- Former state Sen. Ben Downing
- Attorney General Maura Healey
- Outgoing Rep. Joe Kennedy III
- Boston Mayor Marty Walsh
A Walsh candidacy looks unlikely at this point, though. Walsh has signaled that he plans to seek a third term as mayor next year, and he’d need to immediately switch to a statewide campaign right after what could be a difficult re-election bid.
● CA-39: Democratic Rep. Gil Cisneros, who lost to Republican Young Kim 50.6 to 49.4 last month, isn’t ruling out a 2022 rematch. In new remarks, Cisneros says, “Everything is on the table. This seat is definitely a possibility to run again.” However, he added that he’s not “feeling pressure to decide” and would consider his options after the winter holidays. New calculations from Daily Kos Elections show that Joe Biden carried California’s 39th District 54-44.
● MD-05: Greenbelt Mayor Colin Byrd announced this week that he would challenge 21-term Rep. Steny Hoyer in next year’s Democratic primary. Byrd expressed support for left-wing priorities like Medicare for All and said that Hoyer, who is white, “can no longer represent adequately more diverse places like Prince George’s County and Charles County,” both of which have large African American populations (Byrd is Black).
Last year, Byrd ousted the incumbent mayor of Greenbelt, a city of 23,000 in the D.C. suburbs, at the age of 27, becoming the youngest mayor in the city’s history. Hoyer, now 81, is the second-ranking House Democrat and has drawn primary challenges in six of the last seven election cycles. While none have come close to unseating him, his 64-27 win over activist McKayla Wilkes was the weakest of his career since he first won office in a 1981 special election.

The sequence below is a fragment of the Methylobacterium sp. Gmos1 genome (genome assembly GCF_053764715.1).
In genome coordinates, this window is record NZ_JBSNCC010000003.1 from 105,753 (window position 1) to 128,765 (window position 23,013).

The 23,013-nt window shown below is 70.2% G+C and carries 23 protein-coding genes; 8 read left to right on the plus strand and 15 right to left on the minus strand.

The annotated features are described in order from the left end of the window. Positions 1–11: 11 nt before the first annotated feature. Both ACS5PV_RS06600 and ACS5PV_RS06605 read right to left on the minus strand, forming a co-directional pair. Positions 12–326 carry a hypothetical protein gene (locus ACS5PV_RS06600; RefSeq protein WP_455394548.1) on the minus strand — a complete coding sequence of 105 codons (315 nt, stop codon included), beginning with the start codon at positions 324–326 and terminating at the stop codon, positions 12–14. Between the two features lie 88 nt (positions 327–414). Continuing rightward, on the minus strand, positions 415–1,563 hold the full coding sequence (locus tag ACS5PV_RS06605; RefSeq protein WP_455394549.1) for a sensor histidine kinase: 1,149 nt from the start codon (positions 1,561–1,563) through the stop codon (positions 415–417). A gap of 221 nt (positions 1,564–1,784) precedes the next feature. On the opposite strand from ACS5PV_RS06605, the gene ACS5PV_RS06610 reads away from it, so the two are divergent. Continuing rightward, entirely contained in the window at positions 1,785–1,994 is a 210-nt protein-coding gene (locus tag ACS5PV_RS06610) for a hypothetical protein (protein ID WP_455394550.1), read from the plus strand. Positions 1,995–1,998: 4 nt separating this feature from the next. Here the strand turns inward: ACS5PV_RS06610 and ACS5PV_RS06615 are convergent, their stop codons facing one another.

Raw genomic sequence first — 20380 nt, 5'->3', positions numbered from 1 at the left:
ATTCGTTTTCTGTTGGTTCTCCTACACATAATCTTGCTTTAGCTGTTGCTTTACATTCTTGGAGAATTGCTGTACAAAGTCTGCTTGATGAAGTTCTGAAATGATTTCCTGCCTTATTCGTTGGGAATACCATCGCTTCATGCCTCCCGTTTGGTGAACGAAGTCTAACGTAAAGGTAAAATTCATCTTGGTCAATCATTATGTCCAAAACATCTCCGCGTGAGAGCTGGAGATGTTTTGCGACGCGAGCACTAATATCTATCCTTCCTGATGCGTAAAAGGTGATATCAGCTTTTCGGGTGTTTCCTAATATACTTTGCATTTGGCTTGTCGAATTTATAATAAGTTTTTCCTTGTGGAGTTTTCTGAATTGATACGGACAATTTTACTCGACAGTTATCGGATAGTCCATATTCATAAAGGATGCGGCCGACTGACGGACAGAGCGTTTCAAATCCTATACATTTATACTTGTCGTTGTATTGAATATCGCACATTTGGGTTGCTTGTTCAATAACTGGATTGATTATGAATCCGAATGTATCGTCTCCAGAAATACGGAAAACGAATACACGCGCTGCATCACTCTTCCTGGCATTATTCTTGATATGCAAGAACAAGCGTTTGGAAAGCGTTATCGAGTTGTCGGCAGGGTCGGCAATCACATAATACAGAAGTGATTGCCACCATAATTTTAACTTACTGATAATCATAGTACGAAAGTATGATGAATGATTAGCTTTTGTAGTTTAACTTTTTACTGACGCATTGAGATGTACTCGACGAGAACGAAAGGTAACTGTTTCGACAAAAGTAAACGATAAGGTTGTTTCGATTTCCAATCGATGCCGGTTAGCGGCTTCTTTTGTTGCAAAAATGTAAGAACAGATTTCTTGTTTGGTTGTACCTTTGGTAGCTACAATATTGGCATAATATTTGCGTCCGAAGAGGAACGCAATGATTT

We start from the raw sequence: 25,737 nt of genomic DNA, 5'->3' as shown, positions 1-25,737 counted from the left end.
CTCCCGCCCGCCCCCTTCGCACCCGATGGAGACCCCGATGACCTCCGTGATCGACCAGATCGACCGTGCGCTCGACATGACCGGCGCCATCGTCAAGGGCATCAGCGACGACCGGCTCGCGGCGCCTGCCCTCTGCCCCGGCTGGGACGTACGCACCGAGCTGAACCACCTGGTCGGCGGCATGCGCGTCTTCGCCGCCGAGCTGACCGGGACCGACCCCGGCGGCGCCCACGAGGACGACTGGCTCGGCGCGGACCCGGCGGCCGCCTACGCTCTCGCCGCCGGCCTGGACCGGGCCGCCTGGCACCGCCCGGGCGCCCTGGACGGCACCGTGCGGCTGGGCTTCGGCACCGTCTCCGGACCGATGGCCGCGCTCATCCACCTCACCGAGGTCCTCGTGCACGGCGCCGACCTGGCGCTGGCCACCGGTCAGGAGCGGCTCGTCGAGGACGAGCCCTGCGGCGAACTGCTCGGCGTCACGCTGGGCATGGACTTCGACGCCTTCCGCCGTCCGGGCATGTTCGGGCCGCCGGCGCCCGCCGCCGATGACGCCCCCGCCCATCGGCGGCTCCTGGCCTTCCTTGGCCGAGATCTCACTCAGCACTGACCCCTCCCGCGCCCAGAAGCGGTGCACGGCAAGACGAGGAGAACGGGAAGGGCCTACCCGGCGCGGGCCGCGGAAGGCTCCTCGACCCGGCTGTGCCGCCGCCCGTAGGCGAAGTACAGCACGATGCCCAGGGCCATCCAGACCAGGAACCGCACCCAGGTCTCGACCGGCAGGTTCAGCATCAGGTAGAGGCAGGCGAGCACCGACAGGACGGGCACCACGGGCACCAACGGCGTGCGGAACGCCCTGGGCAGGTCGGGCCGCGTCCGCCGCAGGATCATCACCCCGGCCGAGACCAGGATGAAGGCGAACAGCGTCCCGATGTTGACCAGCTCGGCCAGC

● OH-11: Former state Sen. Nina Turner, who’d reportedly been considering a bid to succeed Rep. Marcia Fudge and had filed paperwork with the FEC, made her campaign official on Tuesday. Turner is one of several Democrats planning to run in a special election for Ohio’s safely blue 11th District should Fudge get confirmed as Joe Biden’s new secretary of Housing and Urban Development.
Turner began her political career by winning a seat on the Cleveland City Council in 2005 and was appointed to the state Senate in 2008 to fill a vacancy. She won election in her own right in 2010 but then badly lost a race for secretary of state during the 2014 GOP wave. She later became a vocal surrogate for Bernie Sanders in 2015 after switching her allegiance from Hillary Clinton and considered an offer by the Green Party presidential candidate to serve as her running-mate the following year before turning it down.
● Manhattan, NY District Attorney: Civil rights attorney Janos Marton announced this week that he was exiting the 2021 Democratic primary because of fundraising concerns. Marton’s departure leaves eight fellow Democrats competing for the office currently held by incumbent Cyrus Vance Jr.; Vance has not yet announced his plans, though New York City politicos widely expect him to retire.